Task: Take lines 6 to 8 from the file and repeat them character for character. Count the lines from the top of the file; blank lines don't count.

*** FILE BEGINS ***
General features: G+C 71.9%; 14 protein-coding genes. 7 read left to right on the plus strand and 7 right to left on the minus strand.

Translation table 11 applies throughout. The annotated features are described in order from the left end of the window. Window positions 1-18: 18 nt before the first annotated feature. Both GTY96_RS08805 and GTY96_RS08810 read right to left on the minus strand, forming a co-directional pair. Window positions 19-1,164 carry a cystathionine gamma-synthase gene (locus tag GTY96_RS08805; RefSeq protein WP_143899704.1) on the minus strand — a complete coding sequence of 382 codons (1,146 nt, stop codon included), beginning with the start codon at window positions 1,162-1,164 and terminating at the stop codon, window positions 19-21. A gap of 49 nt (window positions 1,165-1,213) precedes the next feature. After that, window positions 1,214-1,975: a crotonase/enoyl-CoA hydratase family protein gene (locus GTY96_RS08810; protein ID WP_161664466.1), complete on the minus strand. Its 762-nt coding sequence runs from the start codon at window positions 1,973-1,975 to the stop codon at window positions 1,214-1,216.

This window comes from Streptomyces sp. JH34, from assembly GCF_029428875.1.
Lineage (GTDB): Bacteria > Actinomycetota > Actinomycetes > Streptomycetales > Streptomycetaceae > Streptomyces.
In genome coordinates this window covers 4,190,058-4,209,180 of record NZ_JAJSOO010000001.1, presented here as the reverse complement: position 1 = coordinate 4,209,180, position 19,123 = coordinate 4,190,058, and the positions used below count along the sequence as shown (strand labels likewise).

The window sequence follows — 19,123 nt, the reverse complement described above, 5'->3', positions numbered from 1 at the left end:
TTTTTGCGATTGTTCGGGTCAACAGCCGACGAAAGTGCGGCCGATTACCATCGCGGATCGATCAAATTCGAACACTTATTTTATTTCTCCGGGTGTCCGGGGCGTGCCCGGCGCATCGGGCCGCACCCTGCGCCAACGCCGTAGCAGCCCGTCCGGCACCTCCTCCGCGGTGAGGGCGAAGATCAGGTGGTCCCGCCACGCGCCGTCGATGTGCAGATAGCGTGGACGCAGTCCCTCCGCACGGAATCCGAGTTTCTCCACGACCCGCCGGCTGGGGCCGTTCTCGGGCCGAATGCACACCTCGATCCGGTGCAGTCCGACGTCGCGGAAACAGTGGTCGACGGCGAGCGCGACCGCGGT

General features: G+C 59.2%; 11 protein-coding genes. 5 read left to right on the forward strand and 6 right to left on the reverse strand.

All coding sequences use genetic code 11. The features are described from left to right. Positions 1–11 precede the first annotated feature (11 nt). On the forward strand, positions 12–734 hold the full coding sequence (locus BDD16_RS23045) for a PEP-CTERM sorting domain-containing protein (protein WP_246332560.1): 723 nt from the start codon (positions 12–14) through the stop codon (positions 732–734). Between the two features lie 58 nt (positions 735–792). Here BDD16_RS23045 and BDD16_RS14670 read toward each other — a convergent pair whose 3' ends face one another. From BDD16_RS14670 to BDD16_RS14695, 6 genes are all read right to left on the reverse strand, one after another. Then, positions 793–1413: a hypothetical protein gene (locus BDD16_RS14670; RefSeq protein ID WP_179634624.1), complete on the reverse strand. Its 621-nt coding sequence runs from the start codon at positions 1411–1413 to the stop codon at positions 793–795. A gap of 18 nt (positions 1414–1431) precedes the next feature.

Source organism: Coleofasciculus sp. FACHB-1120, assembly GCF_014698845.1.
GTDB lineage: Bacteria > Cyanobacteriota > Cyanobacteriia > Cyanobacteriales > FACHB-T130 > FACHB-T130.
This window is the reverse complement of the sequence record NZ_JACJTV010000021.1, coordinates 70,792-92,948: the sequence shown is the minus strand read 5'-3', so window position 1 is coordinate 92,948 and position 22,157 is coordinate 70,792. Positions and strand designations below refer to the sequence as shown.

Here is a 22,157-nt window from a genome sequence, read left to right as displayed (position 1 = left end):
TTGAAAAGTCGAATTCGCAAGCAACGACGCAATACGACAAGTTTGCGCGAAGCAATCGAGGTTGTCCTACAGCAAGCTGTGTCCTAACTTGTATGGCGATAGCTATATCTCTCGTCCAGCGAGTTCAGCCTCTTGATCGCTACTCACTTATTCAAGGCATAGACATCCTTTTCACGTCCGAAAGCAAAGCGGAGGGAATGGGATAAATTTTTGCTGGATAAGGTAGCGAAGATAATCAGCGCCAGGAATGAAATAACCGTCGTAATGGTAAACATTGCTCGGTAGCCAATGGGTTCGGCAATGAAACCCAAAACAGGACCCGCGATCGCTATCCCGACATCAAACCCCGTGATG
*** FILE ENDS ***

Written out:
The window sequence follows — 19,123 nt, the reverse complement described above, 5'->3', positions numbered from 1 at the left end:
TTTTTGCGATTGTTCGGGTCAACAGCCGACGAAAGTGCGGCCGATTACCATCGCGGATCGATCAAATTCGAACACTTATTTTATTTCTCCGGGTGTCCGGGGCGTGCCCGGCGCATCGGGCCGCACCCTGCGCCAACGCCGTAGCAGCCCGTCCGGCACCTCCTCCGCGGTGAGGGCGAAGATCAGGTGGTCCCGCCACGCGCCGTCGATGTGCAGATAGCGTGGACGCAGTCCCTCCGCACGGAATCCGAGTTTCTCCACGACCCGCCGGCTGGGGCCGTTCTCGGGCCGAATGCACACCTCGATCCGGTGCAGTCCGACGTCGCGGAAACAGTGGTCGACGGCGAGCGCGACCGCGGT

General features: G+C 59.2%; 11 protein-coding genes. 5 read left to right on the forward strand and 6 right to left on the reverse strand.